Dougray Scott: “My dad’s terrible struggles with Parkinson’s”



Film star Dougray Scott has spoken for the first time about his dad’s tragic battle with Parkinson’s disease.

The Hollywood actor, who grew up in Glenrothes where he went to Auchmuty High, is asking people from across Scotland to take part in their local Walk for Parkinson’s event this year.

His late dad Alan was a travelling salesman of fridges and freezers, who also did some acting.

Dougray (53) said, “My dad lived with Parkinson’s for many years and I saw first-hand the terrible struggles he had and how debilitating this illness was for him and the helplessness this created for those around him, who felt powerless to alleviate his distress.

“Parkinson’s UK’s pioneering research is on the brink of ending Parkinson’s for good, and it would be fantastic if the 12,000 families in Scotland could be spared the anguish of watching their loved one’s decline.

“We’re now on the verge of major breakthroughs. So whatever your age, ability or fitness level, please sign up to a walk for Parkinson’s in Scotland and be part of the final push to find a cure.”

Dougray previously said, “My dad was a travelling salesman. He knew how to be tough, but he was a gentle soul, with a soft side and a lot of patience.

“Once I was seven, he took me on trips with him all over north Scotland. I remember those times vividly. They are some of my happiest childhood memories.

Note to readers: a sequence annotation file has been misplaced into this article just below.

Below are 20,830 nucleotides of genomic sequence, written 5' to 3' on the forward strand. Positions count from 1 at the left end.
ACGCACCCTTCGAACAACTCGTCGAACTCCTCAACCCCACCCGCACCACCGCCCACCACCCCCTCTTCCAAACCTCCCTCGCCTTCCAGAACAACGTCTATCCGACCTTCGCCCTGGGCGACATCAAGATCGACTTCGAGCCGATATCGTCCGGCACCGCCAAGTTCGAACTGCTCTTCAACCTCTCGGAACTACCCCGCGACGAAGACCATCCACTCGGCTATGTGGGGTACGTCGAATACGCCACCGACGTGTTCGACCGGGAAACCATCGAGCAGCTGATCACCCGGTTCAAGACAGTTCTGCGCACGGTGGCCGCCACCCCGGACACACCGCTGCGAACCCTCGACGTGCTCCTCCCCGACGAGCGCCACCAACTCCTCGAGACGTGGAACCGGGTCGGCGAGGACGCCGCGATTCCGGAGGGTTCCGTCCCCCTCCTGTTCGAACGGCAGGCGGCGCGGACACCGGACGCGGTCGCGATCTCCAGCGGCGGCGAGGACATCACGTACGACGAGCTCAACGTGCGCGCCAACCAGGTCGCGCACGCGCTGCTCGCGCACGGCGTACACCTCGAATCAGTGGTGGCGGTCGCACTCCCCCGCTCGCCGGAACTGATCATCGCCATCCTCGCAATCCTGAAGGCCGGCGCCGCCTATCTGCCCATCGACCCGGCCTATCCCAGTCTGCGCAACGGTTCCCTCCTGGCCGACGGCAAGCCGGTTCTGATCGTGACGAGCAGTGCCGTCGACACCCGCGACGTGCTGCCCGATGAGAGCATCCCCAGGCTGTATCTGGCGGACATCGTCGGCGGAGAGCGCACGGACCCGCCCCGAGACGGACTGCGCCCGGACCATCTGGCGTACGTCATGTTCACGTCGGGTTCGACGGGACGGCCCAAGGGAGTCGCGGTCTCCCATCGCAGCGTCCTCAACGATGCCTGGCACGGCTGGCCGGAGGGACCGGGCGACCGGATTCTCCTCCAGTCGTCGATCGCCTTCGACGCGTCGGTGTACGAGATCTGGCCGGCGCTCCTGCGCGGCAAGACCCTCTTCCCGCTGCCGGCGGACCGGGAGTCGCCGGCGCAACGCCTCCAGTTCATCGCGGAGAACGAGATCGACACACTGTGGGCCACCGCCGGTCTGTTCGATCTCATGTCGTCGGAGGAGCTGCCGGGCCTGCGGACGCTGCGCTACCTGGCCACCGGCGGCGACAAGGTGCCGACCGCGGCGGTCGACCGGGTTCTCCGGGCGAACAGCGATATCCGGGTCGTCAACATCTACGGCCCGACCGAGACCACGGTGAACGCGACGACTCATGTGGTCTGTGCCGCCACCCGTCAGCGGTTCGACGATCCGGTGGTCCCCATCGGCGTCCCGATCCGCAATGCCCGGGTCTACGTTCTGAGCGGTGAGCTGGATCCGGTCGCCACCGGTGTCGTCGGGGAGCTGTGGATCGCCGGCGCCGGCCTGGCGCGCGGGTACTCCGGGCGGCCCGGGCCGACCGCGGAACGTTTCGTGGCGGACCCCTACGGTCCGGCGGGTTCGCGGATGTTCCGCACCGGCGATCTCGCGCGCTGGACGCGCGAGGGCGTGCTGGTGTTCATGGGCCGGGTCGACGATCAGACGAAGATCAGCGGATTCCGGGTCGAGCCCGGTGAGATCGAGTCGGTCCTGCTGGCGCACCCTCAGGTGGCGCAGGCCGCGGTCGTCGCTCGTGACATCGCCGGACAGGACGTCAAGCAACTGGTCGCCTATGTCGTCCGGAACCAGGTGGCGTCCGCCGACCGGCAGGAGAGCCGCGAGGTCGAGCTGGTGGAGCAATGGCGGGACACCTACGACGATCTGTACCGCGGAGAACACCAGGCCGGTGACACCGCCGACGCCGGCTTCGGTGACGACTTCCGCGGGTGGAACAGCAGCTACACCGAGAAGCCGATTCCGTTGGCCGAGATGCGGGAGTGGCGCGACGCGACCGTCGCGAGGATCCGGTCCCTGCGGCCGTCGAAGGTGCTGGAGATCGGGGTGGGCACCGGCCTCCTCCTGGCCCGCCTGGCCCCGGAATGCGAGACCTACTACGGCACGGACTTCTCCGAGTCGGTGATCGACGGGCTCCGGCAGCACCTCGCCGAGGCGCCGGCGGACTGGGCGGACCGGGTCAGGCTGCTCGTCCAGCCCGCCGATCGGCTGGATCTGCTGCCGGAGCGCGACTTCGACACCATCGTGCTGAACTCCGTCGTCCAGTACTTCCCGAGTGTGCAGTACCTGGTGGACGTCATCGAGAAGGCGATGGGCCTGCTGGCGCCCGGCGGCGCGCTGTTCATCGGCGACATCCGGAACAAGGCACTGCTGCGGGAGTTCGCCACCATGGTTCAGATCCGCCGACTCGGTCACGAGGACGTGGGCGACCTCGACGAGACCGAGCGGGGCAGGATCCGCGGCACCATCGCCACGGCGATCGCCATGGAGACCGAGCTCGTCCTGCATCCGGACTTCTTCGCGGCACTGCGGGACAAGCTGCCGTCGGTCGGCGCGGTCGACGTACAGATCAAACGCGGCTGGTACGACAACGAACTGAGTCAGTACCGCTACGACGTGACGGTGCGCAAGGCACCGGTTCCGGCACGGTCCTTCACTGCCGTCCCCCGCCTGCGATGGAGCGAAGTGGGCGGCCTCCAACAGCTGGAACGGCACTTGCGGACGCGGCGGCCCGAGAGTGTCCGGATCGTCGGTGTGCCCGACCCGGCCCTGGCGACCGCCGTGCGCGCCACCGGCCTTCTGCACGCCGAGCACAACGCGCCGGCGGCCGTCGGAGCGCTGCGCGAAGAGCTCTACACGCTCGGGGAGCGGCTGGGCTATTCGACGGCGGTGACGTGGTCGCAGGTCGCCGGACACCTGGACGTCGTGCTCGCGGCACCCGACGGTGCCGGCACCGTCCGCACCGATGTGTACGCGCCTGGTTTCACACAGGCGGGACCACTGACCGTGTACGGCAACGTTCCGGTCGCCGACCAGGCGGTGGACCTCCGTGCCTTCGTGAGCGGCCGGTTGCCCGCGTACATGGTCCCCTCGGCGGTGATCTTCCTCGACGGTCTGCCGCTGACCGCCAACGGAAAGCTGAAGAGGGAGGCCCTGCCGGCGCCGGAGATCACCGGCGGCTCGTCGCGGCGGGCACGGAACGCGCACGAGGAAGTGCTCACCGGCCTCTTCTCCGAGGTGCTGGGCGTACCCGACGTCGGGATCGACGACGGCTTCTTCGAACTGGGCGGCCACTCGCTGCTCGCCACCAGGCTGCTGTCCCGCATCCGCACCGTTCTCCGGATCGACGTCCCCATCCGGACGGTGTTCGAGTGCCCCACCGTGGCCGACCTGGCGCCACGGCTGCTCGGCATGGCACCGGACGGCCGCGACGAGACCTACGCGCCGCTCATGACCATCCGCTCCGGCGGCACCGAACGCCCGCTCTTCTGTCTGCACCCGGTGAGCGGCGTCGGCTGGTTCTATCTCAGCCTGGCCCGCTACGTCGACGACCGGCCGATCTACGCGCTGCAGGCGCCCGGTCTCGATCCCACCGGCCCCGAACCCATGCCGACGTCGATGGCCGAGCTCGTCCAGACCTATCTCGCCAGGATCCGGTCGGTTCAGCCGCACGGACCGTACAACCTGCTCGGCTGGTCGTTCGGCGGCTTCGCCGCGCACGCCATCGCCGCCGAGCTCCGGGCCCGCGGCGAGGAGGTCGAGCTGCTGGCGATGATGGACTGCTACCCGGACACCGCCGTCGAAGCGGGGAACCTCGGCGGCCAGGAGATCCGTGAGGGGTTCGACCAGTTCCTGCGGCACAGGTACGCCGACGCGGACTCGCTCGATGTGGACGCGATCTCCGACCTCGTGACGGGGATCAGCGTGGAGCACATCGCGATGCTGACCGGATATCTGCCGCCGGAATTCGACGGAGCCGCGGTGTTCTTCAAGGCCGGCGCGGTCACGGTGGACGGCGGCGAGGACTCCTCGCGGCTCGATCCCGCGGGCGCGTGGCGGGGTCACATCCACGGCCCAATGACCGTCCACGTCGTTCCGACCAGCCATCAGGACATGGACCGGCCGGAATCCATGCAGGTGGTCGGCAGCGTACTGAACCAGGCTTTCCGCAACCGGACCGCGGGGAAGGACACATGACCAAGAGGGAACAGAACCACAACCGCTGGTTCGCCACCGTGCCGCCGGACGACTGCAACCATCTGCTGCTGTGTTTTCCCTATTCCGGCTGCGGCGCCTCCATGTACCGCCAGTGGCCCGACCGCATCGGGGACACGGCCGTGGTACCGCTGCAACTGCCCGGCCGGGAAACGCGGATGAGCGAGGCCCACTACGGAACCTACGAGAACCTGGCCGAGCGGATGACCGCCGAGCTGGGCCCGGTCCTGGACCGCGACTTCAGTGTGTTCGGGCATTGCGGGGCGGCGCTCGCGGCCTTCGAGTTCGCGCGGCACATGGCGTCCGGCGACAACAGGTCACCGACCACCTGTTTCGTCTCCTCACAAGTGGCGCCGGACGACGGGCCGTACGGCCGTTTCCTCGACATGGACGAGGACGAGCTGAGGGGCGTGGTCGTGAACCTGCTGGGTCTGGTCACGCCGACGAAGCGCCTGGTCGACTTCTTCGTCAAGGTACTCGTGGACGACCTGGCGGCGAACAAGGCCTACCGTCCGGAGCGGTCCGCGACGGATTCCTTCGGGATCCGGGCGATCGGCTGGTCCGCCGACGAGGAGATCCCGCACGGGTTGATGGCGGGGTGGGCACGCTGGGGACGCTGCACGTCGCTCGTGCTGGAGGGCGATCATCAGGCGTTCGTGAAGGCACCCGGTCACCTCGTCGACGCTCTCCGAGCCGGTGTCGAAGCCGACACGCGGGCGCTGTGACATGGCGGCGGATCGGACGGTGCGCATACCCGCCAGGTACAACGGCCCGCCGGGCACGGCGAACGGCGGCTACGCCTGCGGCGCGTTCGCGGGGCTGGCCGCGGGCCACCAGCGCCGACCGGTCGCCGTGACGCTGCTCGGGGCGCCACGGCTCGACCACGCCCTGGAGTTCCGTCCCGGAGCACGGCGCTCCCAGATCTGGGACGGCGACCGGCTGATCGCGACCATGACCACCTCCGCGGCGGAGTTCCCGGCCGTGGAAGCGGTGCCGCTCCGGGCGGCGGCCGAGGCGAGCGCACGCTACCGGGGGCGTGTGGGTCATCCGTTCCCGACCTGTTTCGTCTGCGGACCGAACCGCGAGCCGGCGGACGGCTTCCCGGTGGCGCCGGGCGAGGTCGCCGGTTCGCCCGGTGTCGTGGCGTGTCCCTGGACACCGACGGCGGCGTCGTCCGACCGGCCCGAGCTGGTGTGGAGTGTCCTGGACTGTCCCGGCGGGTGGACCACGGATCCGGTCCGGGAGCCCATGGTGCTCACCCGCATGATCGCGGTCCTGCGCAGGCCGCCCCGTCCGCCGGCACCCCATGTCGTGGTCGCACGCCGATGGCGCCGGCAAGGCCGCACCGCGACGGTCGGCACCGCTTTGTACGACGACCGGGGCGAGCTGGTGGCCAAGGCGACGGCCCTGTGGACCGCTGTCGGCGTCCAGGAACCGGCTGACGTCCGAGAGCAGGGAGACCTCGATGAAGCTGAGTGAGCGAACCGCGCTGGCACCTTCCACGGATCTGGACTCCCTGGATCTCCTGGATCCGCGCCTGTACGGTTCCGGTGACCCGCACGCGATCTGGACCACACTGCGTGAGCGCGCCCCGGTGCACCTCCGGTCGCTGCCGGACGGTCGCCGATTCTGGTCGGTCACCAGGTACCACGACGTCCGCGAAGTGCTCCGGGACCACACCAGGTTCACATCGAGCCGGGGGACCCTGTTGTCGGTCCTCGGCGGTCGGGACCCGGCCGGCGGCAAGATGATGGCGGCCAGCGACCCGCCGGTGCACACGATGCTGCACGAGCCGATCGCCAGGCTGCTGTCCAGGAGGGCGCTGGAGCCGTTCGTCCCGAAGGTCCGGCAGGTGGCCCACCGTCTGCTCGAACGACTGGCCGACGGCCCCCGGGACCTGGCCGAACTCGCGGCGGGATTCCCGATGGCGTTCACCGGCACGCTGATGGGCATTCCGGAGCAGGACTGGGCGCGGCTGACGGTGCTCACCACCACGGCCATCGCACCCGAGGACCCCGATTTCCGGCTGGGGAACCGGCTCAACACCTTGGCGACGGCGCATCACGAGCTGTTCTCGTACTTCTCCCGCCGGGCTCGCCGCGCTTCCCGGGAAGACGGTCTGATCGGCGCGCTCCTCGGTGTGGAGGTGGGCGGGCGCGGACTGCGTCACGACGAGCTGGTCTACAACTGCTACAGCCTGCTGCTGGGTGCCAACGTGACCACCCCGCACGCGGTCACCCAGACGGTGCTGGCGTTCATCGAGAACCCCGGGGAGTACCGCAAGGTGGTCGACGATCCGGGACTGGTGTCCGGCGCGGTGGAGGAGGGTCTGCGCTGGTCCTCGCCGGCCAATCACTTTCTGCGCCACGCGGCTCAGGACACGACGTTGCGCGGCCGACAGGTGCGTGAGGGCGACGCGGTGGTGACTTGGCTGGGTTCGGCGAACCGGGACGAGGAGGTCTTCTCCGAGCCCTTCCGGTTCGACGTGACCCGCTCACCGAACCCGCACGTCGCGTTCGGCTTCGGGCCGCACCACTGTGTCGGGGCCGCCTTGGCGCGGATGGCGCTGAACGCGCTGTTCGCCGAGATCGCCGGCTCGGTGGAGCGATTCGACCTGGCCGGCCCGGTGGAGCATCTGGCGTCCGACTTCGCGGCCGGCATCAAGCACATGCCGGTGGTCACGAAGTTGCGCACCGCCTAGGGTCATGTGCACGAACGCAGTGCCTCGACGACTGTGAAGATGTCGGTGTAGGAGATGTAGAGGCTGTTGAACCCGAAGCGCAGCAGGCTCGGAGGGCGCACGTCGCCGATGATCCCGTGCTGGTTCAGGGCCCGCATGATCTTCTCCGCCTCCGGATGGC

“I adored my father. He had been an actor in Glasgow once, and he had put on this travelling salesman character in order to sell his fridges and freezers. Subconsciously, I got my first acting lessons from him.

“My parents met at a dance in Glasgow when my dad was 35 and my mum was 20. They were from very different backgrounds.

“Mum was a nurse and had a lower middle-class upbringing, and my dad was from a rough, working-class area of Glasgow. Mum’s parents didn’t approve of my dad. But my mum got pregnant, so she had to get married. Her parents cut off all contact. I don’t think they even came to the wedding.

“I am the youngest of four – my dad was 50 when I was born – and my siblings would say I had it easy, that I got mollycoddled. But I don’t remember it being like that at all.

“I do remember my brother, who is 10 years older than me, throwing a garden fork through a snowman and it getting stuck in my leg. He thought it was hilarious and I thought it was pretty painful.

“We were quite a poor family. We had no savings and lived in a council house. My dad didn’t have a basic wage, he was only paid on commission, so he really had to sell to make a living.”

It was the play ‘Death of Salesman’ which inspired the young Dougray.

He said, “I fell in love with drama as a shy 14-year-old when I read Arthur Miller’s ‘Death Of A Salesman’. I was blown away by just how relevant it was in my life.

“My father was a salesman and although the play was written in New York by a Jewish writer, it meant so much to me and my life in Scotland that I was smitten by the idea that drama can resonate and even change people’s lives.

“After I read that play I knew what I wanted to do, even though I got laughed at because it was an odd thing for someone from where I came from to say.”

The walks in Scotland this year are at:

The Kelpies, Falkirk on Thursday 11 April (World Parkinson’s Day)

Chatelherault Country Park, Hamilton on Sunday 12 May

Loch Leven, Kinross on Sunday on Sunday 25 August

Brodie Castle, Moray on Sunday 8 September

Parkinson’s is a progressive neurological condition that affects around 12,400 people in Scotland. Parkinson’s has over 40 symptoms including tremor, loss of mobility and dementia.

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